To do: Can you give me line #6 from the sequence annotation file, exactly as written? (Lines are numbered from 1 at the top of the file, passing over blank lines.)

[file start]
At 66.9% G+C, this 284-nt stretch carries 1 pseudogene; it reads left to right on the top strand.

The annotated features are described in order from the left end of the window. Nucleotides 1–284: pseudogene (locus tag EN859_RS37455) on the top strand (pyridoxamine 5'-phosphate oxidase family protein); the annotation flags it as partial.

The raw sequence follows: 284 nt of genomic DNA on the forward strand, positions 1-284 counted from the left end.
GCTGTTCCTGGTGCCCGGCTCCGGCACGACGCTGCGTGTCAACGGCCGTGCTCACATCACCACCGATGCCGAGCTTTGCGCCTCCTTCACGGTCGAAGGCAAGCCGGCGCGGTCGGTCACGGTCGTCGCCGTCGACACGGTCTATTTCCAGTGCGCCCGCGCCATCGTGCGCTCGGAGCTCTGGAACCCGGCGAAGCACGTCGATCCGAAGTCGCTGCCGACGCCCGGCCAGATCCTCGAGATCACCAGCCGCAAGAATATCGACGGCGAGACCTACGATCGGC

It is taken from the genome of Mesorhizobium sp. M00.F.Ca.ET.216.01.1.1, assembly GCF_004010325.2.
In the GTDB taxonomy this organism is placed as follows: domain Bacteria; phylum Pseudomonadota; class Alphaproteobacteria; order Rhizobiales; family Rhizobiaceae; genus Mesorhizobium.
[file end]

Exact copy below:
In the GTDB taxonomy this organism is placed as follows: domain Bacteria; phylum Pseudomonadota; class Alphaproteobacteria; order Rhizobiales; family Rhizobiaceae; genus Mesorhizobium.